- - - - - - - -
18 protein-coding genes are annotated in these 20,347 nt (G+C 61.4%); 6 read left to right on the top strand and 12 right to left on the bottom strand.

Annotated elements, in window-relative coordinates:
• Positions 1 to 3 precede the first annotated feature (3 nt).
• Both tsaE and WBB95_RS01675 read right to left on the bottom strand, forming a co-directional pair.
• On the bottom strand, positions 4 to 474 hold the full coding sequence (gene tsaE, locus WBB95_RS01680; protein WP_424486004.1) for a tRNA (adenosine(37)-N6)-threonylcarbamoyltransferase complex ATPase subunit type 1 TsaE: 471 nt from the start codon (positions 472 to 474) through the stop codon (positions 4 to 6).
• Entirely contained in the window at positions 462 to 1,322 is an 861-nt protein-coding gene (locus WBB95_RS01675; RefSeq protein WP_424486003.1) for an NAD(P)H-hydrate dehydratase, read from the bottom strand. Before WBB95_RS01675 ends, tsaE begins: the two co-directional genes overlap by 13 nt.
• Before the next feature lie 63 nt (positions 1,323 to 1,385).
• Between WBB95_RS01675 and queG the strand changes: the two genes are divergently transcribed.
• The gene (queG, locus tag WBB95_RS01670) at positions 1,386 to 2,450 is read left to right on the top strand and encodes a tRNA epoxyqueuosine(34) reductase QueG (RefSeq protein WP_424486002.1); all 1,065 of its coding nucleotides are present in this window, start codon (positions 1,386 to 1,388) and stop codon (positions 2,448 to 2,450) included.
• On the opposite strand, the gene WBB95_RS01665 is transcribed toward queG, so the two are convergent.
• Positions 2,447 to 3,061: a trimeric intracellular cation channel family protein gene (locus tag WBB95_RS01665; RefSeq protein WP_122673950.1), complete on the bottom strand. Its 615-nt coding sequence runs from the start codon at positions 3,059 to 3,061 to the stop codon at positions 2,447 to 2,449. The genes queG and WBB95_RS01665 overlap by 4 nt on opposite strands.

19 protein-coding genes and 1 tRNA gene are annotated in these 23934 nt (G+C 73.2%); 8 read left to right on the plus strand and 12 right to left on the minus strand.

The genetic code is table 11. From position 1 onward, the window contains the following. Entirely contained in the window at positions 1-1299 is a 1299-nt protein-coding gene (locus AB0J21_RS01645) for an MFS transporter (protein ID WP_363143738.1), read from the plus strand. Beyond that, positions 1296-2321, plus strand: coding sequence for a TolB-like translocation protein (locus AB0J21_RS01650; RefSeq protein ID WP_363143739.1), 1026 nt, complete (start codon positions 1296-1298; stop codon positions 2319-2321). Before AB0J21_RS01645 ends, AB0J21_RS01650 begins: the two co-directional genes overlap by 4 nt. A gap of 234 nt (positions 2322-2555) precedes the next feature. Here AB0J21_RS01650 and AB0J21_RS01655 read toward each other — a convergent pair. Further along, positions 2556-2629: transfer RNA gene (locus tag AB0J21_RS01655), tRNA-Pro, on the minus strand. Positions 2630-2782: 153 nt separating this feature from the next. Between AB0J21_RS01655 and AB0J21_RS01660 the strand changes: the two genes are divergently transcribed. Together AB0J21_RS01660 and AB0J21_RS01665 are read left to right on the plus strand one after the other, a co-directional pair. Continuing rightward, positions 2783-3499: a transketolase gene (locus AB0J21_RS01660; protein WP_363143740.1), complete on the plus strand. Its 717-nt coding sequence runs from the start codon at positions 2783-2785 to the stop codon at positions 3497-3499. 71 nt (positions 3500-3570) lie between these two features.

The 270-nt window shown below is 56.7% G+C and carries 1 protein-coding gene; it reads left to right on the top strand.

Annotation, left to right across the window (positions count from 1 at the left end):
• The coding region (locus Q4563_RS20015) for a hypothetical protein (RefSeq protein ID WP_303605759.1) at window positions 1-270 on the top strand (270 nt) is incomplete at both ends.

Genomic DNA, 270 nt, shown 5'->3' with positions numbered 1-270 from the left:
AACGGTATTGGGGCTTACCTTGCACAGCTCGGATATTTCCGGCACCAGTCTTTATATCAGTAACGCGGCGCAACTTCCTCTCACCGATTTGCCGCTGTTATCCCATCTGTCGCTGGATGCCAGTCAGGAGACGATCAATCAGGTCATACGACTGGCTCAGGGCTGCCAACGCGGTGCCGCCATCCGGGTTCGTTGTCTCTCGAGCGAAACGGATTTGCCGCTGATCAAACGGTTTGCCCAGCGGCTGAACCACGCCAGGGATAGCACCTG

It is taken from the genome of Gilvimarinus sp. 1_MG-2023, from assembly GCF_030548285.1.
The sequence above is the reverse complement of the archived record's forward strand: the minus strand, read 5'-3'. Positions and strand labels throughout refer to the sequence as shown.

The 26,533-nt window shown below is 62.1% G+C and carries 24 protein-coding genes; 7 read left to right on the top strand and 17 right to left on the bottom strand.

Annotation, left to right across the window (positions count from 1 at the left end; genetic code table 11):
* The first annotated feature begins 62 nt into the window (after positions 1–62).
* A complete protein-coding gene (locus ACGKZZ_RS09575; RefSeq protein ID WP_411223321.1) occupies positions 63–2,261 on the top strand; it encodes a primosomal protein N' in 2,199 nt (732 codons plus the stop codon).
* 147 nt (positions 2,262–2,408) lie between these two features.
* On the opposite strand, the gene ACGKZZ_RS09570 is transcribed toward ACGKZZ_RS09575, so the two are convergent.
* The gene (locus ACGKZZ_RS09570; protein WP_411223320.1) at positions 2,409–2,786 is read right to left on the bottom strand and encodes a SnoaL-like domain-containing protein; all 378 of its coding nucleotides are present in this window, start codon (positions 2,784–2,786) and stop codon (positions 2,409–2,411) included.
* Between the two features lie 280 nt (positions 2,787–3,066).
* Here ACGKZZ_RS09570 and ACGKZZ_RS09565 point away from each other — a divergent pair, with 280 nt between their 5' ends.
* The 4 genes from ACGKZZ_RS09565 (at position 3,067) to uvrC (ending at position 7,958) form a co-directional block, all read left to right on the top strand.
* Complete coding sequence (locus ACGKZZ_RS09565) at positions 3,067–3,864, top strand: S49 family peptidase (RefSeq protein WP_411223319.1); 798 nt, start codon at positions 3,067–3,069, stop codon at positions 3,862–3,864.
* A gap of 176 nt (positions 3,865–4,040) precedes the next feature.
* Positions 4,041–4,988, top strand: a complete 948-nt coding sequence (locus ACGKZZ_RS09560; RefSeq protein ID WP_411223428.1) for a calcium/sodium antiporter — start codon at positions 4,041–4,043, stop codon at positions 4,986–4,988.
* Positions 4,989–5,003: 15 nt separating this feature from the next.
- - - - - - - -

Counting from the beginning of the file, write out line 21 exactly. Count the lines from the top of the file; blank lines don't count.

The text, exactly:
The 26,533-nt window shown below is 62.1% G+C and carries 24 protein-coding genes; 7 read left to right on the top strand and 17 right to left on the bottom strand.